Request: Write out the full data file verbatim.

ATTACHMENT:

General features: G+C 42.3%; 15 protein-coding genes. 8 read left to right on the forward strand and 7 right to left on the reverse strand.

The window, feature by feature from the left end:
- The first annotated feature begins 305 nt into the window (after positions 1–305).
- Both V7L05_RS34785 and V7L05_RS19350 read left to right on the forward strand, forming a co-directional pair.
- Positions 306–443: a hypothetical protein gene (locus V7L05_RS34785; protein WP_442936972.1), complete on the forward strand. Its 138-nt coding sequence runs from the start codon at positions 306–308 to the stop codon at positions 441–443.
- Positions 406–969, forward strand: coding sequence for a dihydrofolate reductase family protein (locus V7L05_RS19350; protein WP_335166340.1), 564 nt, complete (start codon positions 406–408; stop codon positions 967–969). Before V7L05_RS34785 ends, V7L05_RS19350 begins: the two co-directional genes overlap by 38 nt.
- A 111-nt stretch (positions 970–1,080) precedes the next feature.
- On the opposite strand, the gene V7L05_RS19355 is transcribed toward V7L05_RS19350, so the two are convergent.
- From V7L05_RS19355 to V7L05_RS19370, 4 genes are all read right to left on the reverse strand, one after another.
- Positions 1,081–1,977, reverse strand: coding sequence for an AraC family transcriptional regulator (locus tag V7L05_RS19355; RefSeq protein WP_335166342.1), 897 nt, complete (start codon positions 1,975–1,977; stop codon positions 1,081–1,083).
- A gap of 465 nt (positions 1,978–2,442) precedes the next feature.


General features: G+C 42.3%; 15 protein-coding genes. 8 read left to right on the forward strand and 7 right to left on the reverse strand.

The window, feature by feature from the left end:
- The first annotated feature begins 305 nt into the window (after positions 1–305).
- Both V7L05_RS34785 and V7L05_RS19350 read left to right on the forward strand, forming a co-directional pair.
- Positions 306–443: a hypothetical protein gene (locus V7L05_RS34785; protein WP_442936972.1), complete on the forward strand. Its 138-nt coding sequence runs from the start codon at positions 306–308 to the stop codon at positions 441–443.
- Positions 406–969, forward strand: coding sequence for a dihydrofolate reductase family protein (locus V7L05_RS19350; protein WP_335166340.1), 564 nt, complete (start codon positions 406–408; stop codon positions 967–969). Before V7L05_RS34785 ends, V7L05_RS19350 begins: the two co-directional genes overlap by 38 nt.
- A 111-nt stretch (positions 970–1,080) precedes the next feature.
- On the opposite strand, the gene V7L05_RS19355 is transcribed toward V7L05_RS19350, so the two are convergent.
- From V7L05_RS19355 to V7L05_RS19370, 4 genes are all read right to left on the reverse strand, one after another.
- Positions 1,081–1,977, reverse strand: coding sequence for an AraC family transcriptional regulator (locus tag V7L05_RS19355; RefSeq protein WP_335166342.1), 897 nt, complete (start codon positions 1,975–1,977; stop codon positions 1,081–1,083).
- A gap of 465 nt (positions 1,978–2,442) precedes the next feature.